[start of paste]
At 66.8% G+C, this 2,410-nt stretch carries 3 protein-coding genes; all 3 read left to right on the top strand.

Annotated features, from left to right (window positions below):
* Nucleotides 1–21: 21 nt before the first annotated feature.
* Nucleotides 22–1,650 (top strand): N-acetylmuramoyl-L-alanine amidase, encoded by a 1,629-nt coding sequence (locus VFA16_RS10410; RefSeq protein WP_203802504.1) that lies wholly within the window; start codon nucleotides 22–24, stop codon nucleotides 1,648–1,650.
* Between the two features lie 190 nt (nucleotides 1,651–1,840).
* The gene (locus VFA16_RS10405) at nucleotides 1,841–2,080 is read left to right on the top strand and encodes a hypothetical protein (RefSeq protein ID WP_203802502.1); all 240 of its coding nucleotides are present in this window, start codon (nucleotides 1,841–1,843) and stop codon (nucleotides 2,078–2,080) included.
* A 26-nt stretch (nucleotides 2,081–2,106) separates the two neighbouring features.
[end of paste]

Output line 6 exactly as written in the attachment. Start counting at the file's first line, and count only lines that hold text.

* The gene (locus VFA16_RS10405) at nucleotides 1,841–2,080 is read left to right on the top strand and encodes a hypothetical protein (RefSeq protein ID WP_203802502.1); all 240 of its coding nucleotides are present in this window, start codon (nucleotides 1,841–1,843) and stop codon (nucleotides 2,078–2,080) included.